I love fairytale retellings so as soon as I heard that Cinder gives Cinderella a futuristic sci-fi twist I knew I wanted to read it. I was caught up in the story from the moment I picked it up, Marissa Meyer has created a detailed and interesting world and one that I would have been happy to spend much more time exploring (yay for the fact there are going to be 3 more books in the series, although it's going to be a long wait to get my hands on them!). Set sometime after the fourth world war Cinder lives in a world of cyborgs, androids and hover cars. There is a worldwide deadly plague that is causing terror amongst the population, one with no survivors and that the scientists seem no closer to curing. I did find myself thrown out of the story a couple of times by the use of unfamiliar terminology but that was something I got used to and it didn't stop my enjoyment of the book.
What I loved most was Cinder's character, she is much stronger and less of a push over than poor Cinderella ever was. She may be treated terribly by her stepmother and her stepsister Pearl but she has a plan and she is determined to escape from their clutches. She is prepared to work hard, she doesn't sit around feeling sorry for herself and although she is a social outcast she still has confidence in her own abilities. I loved her relationship with her younger stepsister Peony who also happens to be her only human friend. Peony was the only member of Cinder's family that I didn't find myself wanting to slap or push off the top of a very tall building. She was a sweetheart and it was so nice that she didn't conform to everyone elses prejudices against cyborgs. I also loved Iko, their friendly household android with a faulty personality chip. Cinder, Peony and Iko together never failed to make me laugh with their crazy conversations. I liked Kai and I enjoyed the slowly developing romance with him and Cinder. I loved how flirtatious they were with each other and I really enjoyed the few chapters that we had from Kai's perspective. It would have been nice to have seen more from his point of view though because we didn't get to know him as well as I wanted to.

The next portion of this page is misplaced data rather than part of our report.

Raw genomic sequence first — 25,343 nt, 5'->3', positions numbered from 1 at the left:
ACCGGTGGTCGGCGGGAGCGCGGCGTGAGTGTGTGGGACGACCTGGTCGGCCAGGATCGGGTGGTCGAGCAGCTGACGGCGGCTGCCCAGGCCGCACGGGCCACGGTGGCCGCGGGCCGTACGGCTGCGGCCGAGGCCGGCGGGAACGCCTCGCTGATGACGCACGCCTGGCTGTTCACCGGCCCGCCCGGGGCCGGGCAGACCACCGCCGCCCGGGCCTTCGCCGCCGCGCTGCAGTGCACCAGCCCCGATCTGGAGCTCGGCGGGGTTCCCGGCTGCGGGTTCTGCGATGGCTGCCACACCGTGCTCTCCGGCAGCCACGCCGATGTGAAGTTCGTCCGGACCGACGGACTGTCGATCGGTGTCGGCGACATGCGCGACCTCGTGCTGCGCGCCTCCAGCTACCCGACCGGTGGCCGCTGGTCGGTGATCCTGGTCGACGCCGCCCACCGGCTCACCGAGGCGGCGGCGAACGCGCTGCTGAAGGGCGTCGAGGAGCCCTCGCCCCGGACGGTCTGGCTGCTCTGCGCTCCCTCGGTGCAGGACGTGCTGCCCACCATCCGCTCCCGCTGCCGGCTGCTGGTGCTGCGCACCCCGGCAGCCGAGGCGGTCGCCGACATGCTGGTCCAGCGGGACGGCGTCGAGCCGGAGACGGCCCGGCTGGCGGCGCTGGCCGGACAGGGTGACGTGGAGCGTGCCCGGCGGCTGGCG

I haven't even mentioned the evil Queen Levana who is the ruler of the Lunars (the population on the moon). She was a ghastly character with some scary abilities and she has her sights set on taking over earth too! The plot is complex, there really are a lot of different things going on and I felt the pacing was great. I was never bored while reading, I enjoyed the world building (even though I am left with questions) and although I'd guessed one of the main twists there were still plenty of things that surprised me. I was a bit disappointed that we are left with such a huge cliffhanger ending though. I don't mind a bit of a tease for the next book but considering we have a year to wait for the next installment I really would have liked a few more things to have been resolved. Cinder is a strong debut and one that I would highly recommend to anyone who likes fairytale retellings and futuristic science fiction. I will be first in the queue to get a copy of the second book Scarlet (which is a retelling of Little Red Riding Hood) when it comes out next year!
on 21 September 2013
Thank you forever, Marissa Meyer, for this book. Not only was it an extremely creative and enjoyable sci-fi retelling of Cinderella, but I was craving good young adult sci-fi for so long, and now I finally have found a great one.